Groucho has left the building…
So this week, we were at a stately mansion in New Orleans’ Garden District and apparently we’re enough of a deal here to warrant the local tour guides to adjust their routes to include us. (My wife took a city tour last week that devoted about 20 minutes to discussing the production and circling the set.)
We’re here at the mansion filming multiple scenes that occur here during the film with Dylan, Elizabeth (Anita Briem) and Marcus (Sam Huntington). As many have surmised already, Anita is playing Dylan’s love interest and Sam is Dylan’s sidekick, replacing the much beloved Groucho from the comics. A lot of people have complained about that replacement and I understand why. (Hey, I was pissed when they made Chas into Shia Labeouf.) It’s hard to see something you know so well and have for so many years go through drastic changes like that but here’s the reason why and it all boils down to one word: money. For those of you who might not know, in the Dylan Dog comics, Dylan’s sidekick is an actor who’s last role was playing Groucho Marx and he kind of got stuck there due to a memory loss (finally revealed in issue 228). He now lives and acts just like Groucho Marx. Now, when we started developing the movie, we immediately started researching it and found that Groucho Marx’s likeness is owned by a company who has licensed it from his estate (no need to mention their names). Such a place is likely to not care when an Italian publishing company starts using Groucho’s likeness in 1986. Heck, it probably won’t even last, right? By the time they realized it was going to last and it had become as big an international sensation as it was, the costs, in both cash and bad PR, would have been too great to make it worthwhile. Besides, it’s not like an Italian comic book character would ever make it to the American big screen, where the real Groucho is so well-known, right? So we come along, asking if we can make a movie with their character in it and they say, “Sure, it’ll just be seven figures. Several of them. Oh, and we want a piece of every image of him you use on anything, including any comics Bonelli publishes in the future.”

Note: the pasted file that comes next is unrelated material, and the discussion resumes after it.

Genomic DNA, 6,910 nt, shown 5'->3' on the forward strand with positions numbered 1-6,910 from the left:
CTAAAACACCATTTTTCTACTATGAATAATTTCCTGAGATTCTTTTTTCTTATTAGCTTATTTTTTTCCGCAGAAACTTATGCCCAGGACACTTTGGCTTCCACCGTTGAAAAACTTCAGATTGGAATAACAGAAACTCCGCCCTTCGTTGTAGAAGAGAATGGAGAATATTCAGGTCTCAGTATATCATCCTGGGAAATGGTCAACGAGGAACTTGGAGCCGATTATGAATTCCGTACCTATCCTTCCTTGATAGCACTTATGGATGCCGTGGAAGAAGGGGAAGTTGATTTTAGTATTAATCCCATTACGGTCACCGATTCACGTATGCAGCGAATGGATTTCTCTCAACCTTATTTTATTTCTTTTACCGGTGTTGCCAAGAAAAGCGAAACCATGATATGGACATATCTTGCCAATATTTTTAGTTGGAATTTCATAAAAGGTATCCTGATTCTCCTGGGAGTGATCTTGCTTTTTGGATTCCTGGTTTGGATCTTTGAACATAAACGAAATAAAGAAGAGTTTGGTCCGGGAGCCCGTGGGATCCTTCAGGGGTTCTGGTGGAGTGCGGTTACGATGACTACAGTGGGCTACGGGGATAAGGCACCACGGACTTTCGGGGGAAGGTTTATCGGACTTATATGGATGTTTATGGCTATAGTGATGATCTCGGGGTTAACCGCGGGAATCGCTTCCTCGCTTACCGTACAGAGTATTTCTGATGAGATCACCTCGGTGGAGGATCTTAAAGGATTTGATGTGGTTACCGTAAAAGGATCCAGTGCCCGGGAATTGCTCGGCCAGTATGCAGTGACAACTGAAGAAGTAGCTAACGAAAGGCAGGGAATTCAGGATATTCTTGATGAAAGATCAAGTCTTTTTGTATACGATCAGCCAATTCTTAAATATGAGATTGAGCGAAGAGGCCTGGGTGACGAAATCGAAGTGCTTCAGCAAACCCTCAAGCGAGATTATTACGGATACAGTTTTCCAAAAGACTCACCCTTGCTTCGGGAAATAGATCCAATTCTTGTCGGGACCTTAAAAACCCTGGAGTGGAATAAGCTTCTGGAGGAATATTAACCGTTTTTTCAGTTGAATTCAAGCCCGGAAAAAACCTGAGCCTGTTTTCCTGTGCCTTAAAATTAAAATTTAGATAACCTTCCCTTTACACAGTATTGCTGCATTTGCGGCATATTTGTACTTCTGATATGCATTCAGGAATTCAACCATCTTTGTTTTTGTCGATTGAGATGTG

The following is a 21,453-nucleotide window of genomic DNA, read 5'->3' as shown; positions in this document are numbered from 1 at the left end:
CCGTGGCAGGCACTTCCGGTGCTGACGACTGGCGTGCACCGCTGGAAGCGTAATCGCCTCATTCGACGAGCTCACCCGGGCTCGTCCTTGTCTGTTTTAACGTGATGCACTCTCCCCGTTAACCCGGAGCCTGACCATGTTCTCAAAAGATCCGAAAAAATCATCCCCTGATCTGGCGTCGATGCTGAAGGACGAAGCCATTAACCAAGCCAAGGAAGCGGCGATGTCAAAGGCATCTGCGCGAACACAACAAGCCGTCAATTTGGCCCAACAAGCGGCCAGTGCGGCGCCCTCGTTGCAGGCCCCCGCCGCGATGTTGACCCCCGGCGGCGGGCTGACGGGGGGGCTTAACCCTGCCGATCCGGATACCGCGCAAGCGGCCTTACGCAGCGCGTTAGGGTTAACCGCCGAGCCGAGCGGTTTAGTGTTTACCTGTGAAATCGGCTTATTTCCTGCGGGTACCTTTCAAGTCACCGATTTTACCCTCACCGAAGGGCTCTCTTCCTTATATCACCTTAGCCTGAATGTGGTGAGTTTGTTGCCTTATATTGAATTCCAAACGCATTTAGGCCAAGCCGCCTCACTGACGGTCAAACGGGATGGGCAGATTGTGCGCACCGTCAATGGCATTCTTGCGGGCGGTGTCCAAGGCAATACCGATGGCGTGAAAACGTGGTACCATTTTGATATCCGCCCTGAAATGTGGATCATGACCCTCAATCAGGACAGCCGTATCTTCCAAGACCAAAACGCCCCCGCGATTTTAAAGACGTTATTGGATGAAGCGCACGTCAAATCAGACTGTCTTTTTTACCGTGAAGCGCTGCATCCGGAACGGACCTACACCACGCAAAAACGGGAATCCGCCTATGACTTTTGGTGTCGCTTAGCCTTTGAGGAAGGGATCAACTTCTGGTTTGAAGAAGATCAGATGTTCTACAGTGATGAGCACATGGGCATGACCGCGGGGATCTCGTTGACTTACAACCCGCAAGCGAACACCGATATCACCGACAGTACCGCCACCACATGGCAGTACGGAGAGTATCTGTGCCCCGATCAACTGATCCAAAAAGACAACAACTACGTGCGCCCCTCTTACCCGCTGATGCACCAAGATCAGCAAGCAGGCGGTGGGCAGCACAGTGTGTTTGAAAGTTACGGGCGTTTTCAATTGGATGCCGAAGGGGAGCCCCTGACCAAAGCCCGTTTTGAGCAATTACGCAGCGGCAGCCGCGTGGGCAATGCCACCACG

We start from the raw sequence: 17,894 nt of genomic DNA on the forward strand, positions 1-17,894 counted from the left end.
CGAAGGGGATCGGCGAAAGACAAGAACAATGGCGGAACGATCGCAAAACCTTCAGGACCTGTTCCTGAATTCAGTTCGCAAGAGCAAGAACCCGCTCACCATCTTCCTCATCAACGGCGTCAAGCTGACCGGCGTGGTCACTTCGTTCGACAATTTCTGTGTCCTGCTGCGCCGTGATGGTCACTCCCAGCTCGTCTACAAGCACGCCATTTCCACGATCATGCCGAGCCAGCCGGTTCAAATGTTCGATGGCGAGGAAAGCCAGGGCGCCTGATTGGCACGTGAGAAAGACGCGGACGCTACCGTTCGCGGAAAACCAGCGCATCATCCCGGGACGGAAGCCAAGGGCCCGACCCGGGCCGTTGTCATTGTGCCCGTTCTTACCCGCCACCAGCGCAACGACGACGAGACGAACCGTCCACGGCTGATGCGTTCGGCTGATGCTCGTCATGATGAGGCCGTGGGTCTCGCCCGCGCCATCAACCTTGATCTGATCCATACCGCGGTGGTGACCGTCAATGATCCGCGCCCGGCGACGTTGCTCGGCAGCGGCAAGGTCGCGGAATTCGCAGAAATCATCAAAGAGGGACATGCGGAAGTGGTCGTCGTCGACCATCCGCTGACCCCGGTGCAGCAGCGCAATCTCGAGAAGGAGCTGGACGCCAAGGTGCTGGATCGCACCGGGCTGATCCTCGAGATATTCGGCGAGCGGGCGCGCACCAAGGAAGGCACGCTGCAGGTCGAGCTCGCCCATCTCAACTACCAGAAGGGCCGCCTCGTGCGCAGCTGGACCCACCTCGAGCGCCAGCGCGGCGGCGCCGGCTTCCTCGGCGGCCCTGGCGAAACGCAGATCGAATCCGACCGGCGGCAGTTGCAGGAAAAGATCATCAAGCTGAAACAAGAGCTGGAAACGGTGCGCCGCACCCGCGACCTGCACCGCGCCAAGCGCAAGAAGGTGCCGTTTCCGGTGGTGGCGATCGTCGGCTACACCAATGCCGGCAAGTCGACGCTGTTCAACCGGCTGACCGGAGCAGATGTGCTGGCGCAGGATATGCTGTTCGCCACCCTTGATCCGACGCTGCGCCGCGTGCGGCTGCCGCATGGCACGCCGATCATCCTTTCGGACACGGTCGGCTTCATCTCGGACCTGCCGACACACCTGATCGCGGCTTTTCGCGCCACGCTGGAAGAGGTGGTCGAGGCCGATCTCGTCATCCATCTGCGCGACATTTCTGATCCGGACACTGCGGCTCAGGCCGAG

Well, as you might guess, we can’t really do that, especially at during the development phase when there isn’t even any money attached to the movie yet. And try going to any potential financers and ask for seven figures just to use a supporting character. So we have to plan for an alternative. Our first thought was to replace Groucho with another, more acceptable comedian and get the actual comedian to play the role. Like maybe the actor was playing Robin Williams or Roberto Benigni and we get the actual Robin Williams or Roberto Benigni to play it? Well, then we’re painting ourselves into another corner by needing to get one of those actors in the movie. And now we’ve got to be able to answer questions like “Why can’t it be Eddie Murphy? We could get Eddie Murphy for you.” or, worse, “Can we make his sidekick Robert Pattinson instead? Girls like him.”
So we made the decision to fight what battles we could win and not go looking for more that would keep us from making the film. (There have been enough about Dylan driving a bug or wearing a red shirt, believe me.) And so Marcus was born. There are plenty of nods to Groucho in the movie, hopefully in ways that make the fans know we care. Keep a lookout for the photos in Dylan’s office or when Marcus has to show up and throw him a gun from time to time.
Alright, I’m off to teach some actors how to fight. Ain’t Hollywood a weird place?
Development Exec/Stuntguy/SS (Spam Sculptor)